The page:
Analysis Of Hemoglobin A1C Levels In Blacks, Whites Reveals Racial Differences In Diabetes Diagnostic Thresholds
Healthcare providers should take into account differences among racial groups when using hemoglobin A1C levels to diagnose and monitor diabetes, new research from Beth Israel Deaconess Medical Center suggests.
In a study published in the Annals of Internal Medicine, researchers analyzed National Health and Nutrition Survey data from 2005 to 2008 to examine the association between hemoglobin A1C levels in black and white adults and the risk for retinopathy, an eye complication of diabetes that is detectable early in the disease and can ultimately lead to blindness.
“There have been several studies indicating that hemoglobin A1C levels are consistently higher in blacks than in whites, even though underlying blood sugar levels are similar,” said lead author Yusuke Tsugawa, MD, MPH, a primary care fellow at Beth Israel Deaconess Medical Center. “We looked at the data to determine if a higher diagnostic cutoff of A1C level should be used to diagnose diabetes in blacks than in whites, or if there should be a single cutoff for all races.”
Diabetes has been historically diagnosed based on blood glucose tests, but in 2010 the International Expert Committee recommended adding hemoglobin A1C because it is a more reliable test that reflects average blood sugar over the past two to three months.
In line with the Expert Committee’s recommendation, the World Health Organization and the American Diabetes Association subsequently adopted a hemoglobin A1C level of 6.5 percent or higher as a new diagnostic criterion for diabetes. For people who do not have diabetes, a normal hemoglobin A1C level is around 5 percent.
Given the evidence of naturally higher A1C levels in black people, the researchers expected to also find a delayed development of retinopathy in blacks compared to whites. Instead, the data showed that the A1C level where the risk of retinopathy begins to increase was paradoxically lower in black people compared to white people.
“Our study results show that the risk of diabetic retinopathy is higher for blacks at any given hemoglobin A1C level between 5 percent and 7 percent, and that the higher risk at a hemoglobin A1C level of 5.5 to 5.9 percent for blacks was comparable to the risk at a hemoglobin A1C level of 6.0 to 6.4 percent for whites,” said Tsugawa. “This indicates that black people may be more vulnerable to high A1C status than whites.”
Further research may bear out the team’s hunch that the guidelines may serve those at risk for diabetes better if the diagnostic threshold were lowered for blacks compared to whites.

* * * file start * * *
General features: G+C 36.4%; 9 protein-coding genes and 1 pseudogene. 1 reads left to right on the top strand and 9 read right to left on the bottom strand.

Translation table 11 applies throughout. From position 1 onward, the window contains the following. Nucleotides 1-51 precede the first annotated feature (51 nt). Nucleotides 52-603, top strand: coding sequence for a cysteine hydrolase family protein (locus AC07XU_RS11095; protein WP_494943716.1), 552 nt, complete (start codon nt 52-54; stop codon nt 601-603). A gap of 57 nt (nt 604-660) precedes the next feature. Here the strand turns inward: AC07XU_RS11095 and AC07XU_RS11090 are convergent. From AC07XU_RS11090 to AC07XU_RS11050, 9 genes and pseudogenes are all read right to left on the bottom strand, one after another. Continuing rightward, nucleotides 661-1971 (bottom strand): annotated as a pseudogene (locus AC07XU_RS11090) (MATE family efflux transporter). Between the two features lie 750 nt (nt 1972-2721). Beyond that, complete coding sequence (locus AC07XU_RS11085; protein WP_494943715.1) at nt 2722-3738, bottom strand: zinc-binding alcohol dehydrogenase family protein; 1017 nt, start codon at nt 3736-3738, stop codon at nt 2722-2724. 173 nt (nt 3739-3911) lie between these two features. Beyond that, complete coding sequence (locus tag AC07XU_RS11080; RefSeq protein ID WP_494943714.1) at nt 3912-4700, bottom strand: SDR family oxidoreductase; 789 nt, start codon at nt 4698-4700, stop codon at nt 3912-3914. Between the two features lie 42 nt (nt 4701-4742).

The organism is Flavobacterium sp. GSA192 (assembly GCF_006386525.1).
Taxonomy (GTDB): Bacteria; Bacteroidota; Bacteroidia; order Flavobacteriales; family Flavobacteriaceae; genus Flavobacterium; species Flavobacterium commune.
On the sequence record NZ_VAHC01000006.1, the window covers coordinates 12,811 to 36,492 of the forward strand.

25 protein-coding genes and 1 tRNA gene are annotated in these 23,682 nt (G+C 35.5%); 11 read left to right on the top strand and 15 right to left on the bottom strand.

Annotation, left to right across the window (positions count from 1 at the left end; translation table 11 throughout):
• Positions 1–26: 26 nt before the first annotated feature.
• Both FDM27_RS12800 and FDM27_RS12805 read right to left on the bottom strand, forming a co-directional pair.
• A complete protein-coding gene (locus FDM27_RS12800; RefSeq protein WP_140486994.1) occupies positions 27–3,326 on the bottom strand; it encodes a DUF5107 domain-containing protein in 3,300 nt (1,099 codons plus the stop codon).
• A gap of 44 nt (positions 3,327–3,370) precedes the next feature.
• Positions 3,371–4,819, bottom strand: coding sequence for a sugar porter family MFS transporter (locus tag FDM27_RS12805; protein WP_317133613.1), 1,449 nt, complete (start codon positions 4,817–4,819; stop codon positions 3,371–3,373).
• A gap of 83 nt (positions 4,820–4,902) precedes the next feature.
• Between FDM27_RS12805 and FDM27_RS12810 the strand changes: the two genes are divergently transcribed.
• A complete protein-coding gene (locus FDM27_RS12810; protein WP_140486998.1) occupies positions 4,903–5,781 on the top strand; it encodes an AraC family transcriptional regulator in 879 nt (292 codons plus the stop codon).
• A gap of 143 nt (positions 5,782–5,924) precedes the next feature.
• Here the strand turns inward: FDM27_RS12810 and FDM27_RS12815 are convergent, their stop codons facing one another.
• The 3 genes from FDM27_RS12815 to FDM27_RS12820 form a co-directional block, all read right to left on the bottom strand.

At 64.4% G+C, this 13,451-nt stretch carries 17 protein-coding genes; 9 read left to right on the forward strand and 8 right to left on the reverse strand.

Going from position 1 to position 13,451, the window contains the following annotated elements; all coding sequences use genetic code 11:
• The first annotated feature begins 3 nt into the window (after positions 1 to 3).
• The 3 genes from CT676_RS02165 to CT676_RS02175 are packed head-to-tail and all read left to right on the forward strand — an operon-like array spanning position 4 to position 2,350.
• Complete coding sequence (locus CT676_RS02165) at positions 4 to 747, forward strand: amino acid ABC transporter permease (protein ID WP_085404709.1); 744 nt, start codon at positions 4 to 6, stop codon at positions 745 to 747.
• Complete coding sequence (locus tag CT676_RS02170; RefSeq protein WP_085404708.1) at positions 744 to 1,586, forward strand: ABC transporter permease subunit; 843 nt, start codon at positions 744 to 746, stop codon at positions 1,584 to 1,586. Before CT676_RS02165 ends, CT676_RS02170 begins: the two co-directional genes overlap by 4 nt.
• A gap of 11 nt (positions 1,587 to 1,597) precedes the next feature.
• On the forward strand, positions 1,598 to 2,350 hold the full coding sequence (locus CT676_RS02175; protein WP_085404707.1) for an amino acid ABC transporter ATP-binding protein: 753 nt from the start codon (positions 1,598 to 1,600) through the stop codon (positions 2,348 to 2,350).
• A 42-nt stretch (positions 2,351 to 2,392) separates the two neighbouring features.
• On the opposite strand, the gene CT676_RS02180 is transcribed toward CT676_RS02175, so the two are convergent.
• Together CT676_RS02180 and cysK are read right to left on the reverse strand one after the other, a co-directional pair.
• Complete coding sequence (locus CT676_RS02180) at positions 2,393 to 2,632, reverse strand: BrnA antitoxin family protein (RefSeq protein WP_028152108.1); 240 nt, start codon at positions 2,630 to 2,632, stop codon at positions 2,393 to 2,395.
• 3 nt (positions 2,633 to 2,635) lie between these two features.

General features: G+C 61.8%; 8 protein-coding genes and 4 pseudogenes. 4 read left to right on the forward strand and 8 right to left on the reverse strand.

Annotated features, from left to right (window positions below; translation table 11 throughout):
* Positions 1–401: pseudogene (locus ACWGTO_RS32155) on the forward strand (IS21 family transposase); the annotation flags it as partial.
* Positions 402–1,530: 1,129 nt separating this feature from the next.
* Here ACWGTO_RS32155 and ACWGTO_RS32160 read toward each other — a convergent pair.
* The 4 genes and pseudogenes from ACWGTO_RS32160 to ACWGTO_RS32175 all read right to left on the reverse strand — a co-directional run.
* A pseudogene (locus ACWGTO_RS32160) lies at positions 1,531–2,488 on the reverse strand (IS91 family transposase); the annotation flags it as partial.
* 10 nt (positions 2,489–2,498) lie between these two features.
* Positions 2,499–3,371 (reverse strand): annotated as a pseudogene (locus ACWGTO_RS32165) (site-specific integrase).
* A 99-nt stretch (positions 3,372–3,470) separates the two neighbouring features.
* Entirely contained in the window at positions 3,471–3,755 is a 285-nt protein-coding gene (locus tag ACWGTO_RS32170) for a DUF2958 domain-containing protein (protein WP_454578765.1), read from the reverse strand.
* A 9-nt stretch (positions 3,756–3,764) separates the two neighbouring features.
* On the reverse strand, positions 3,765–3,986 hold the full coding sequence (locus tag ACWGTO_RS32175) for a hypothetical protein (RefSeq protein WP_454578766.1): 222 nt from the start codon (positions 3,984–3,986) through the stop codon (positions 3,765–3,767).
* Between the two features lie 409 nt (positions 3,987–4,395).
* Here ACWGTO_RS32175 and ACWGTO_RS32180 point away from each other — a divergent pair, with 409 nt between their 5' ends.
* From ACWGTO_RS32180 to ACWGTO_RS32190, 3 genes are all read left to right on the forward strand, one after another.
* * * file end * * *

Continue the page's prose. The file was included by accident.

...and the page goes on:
“Globally, diabetes is one of our most prevalent public health concerns, so this could have important health care delivery and health care policy implications” said Tsugawa. “It may be appropriate for doctors to more closely monitor for early diabetic complications for their black patients than for their white patients and black patients with diabetes may benefit from retinal exams at an earlier stage of their disease.”
“And if future studies show that setting race-specific cutoff points for A1C is cost-effective, we might be able to trim healthcare expenditure in diabetes by targeting interventions toward specific, high-risk black populations,” said Tsugawa.
The study was not able to examine how long individuals were at the observed A1C status. Since the development of retinopathy depends on both the level of elevated blood glucose and the duration at that level, further studies with repeated A1C measurements would lend greater validity, and give a fuller picture of the complex associations among A1C level, duration and race.
“Another unanswered question is the underlying mechanism as to why A1C levels are consistently higher in blacks than whites,” said senior author Christina Wee, MD, MPH, Associate Section Chief for Research in the Division of General Medicine and Primary Care at BIDMC. “This may be due to biological differences or socio-behavioral differences including disparities in access to health and preventive care, which often lead to dramatically different policy implications. We’re unclear on the cause, but we’re certain it warrants further investigation.”
Other study authors include Kenneth J. Mukamal, MD, MPH, Roger B. Davis, ScD and William C. Taylor, MD from Beth Israel Deaconess Medical Center.
Tsugawa is supported by the Shigeaki Hinohara, MD Primary Care Fellowship at BIDMC, the Joint Japan/World Bank Graduate Scholarship Program and the St. Luke Life Science Institute in Tokyo, Japan. Davis is supported by Harvard University and the National Institutes of Health. Wee is supported by a midcareer mentorship award from the National Institutes of Health.
Beth Israel Deaconess Medical Center